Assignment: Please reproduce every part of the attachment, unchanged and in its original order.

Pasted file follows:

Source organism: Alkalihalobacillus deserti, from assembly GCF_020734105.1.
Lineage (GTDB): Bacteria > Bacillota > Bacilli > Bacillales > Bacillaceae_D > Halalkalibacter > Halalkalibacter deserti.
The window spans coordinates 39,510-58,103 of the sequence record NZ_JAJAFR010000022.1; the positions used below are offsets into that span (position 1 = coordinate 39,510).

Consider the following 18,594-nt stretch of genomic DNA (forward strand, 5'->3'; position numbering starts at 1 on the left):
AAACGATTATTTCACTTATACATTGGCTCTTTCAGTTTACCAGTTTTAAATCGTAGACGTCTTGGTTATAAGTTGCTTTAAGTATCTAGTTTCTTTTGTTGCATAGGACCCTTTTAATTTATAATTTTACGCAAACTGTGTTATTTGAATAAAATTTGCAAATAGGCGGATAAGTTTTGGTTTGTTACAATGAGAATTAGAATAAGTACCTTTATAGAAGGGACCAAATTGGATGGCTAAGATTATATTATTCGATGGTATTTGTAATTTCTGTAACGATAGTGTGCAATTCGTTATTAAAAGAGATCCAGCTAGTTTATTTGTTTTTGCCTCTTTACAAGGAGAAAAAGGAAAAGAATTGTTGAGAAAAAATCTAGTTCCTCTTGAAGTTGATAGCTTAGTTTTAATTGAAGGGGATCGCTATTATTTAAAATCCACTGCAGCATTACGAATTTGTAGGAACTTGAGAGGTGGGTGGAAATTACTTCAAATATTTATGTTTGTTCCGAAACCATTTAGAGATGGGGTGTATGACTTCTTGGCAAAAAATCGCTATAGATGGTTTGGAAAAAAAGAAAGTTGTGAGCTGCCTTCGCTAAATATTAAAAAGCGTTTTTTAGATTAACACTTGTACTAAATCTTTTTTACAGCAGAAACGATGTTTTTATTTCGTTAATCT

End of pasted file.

Source organism: Alkalihalobacillus deserti, from assembly GCF_020734105.1.
Lineage (GTDB): Bacteria > Bacillota > Bacilli > Bacillales > Bacillaceae_D > Halalkalibacter > Halalkalibacter deserti.
The window spans coordinates 39,510-58,103 of the sequence record NZ_JAJAFR010000022.1; the positions used below are offsets into that span (position 1 = coordinate 39,510).

Consider the following 18,594-nt stretch of genomic DNA (forward strand, 5'->3'; position numbering starts at 1 on the left):
AAACGATTATTTCACTTATACATTGGCTCTTTCAGTTTACCAGTTTTAAATCGTAGACGTCTTGGTTATAAGTTGCTTTAAGTATCTAGTTTCTTTTGTTGCATAGGACCCTTTTAATTTATAATTTTACGCAAACTGTGTTATTTGAATAAAATTTGCAAATAGGCGGATAAGTTTTGGTTTGTTACAATGAGAATTAGAATAAGTACCTTTATAGAAGGGACCAAATTGGATGGCTAAGATTATATTATTCGATGGTATTTGTAATTTCTGTAACGATAGTGTGCAATTCGTTATTAAAAGAGATCCAGCTAGTTTATTTGTTTTTGCCTCTTTACAAGGAGAAAAAGGAAAAGAATTGTTGAGAAAAAATCTAGTTCCTCTTGAAGTTGATAGCTTAGTTTTAATTGAAGGGGATCGCTATTATTTAAAATCCACTGCAGCATTACGAATTTGTAGGAACTTGAGAGGTGGGTGGAAATTACTTCAAATATTTATGTTTGTTCCGAAACCATTTAGAGATGGGGTGTATGACTTCTTGGCAAAAAATCGCTATAGATGGTTTGGAAAAAAAGAAAGTTGTGAGCTGCCTTCGCTAAATATTAAAAAGCGTTTTTTAGATTAACACTTGTACTAAATCTTTTTTACAGCAGAAACGATGTTTTTATTTCGTTAATCT